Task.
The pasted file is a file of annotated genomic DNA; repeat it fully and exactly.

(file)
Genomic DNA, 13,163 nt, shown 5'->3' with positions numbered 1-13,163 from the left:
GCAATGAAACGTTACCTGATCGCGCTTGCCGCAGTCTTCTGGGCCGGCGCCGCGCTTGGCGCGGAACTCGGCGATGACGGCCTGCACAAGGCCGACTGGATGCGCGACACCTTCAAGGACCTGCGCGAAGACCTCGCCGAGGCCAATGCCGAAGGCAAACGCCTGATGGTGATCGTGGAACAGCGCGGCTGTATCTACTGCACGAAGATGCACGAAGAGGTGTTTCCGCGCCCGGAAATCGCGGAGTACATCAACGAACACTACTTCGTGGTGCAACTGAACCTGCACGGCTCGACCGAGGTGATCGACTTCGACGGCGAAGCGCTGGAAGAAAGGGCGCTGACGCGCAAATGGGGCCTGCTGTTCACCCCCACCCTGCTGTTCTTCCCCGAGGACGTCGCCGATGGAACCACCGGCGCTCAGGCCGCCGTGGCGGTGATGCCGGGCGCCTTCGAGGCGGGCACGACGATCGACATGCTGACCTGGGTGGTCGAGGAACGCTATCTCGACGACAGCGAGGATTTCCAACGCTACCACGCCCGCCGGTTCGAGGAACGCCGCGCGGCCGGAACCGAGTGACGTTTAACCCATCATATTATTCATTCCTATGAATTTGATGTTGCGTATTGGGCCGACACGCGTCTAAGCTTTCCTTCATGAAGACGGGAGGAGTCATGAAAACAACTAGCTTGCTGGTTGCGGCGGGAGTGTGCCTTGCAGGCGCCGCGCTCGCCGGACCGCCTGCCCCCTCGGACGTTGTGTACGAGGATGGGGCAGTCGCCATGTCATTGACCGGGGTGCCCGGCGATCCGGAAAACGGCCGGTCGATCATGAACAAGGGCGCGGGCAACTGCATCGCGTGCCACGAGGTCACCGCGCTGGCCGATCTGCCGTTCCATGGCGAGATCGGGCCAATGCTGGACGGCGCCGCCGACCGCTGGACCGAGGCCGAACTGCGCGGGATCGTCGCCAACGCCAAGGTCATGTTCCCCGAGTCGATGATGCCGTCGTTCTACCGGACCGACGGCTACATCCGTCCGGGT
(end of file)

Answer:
Genomic DNA, 13,163 nt, shown 5'->3' with positions numbered 1-13,163 from the left:
GCAATGAAACGTTACCTGATCGCGCTTGCCGCAGTCTTCTGGGCCGGCGCCGCGCTTGGCGCGGAACTCGGCGATGACGGCCTGCACAAGGCCGACTGGATGCGCGACACCTTCAAGGACCTGCGCGAAGACCTCGCCGAGGCCAATGCCGAAGGCAAACGCCTGATGGTGATCGTGGAACAGCGCGGCTGTATCTACTGCACGAAGATGCACGAAGAGGTGTTTCCGCGCCCGGAAATCGCGGAGTACATCAACGAACACTACTTCGTGGTGCAACTGAACCTGCACGGCTCGACCGAGGTGATCGACTTCGACGGCGAAGCGCTGGAAGAAAGGGCGCTGACGCGCAAATGGGGCCTGCTGTTCACCCCCACCCTGCTGTTCTTCCCCGAGGACGTCGCCGATGGAACCACCGGCGCTCAGGCCGCCGTGGCGGTGATGCCGGGCGCCTTCGAGGCGGGCACGACGATCGACATGCTGACCTGGGTGGTCGAGGAACGCTATCTCGACGACAGCGAGGATTTCCAACGCTACCACGCCCGCCGGTTCGAGGAACGCCGCGCGGCCGGAACCGAGTGACGTTTAACCCATCATATTATTCATTCCTATGAATTTGATGTTGCGTATTGGGCCGACACGCGTCTAAGCTTTCCTTCATGAAGACGGGAGGAGTCATGAAAACAACTAGCTTGCTGGTTGCGGCGGGAGTGTGCCTTGCAGGCGCCGCGCTCGCCGGACCGCCTGCCCCCTCGGACGTTGTGTACGAGGATGGGGCAGTCGCCATGTCATTGACCGGGGTGCCCGGCGATCCGGAAAACGGCCGGTCGATCATGAACAAGGGCGCGGGCAACTGCATCGCGTGCCACGAGGTCACCGCGCTGGCCGATCTGCCGTTCCATGGCGAGATCGGGCCAATGCTGGACGGCGCCGCCGACCGCTGGACCGAGGCCGAACTGCGCGGGATCGTCGCCAACGCCAAGGTCATGTTCCCCGAGTCGATGATGCCGTCGTTCTACCGGACCGACGGCTACATCCGTCCGGGT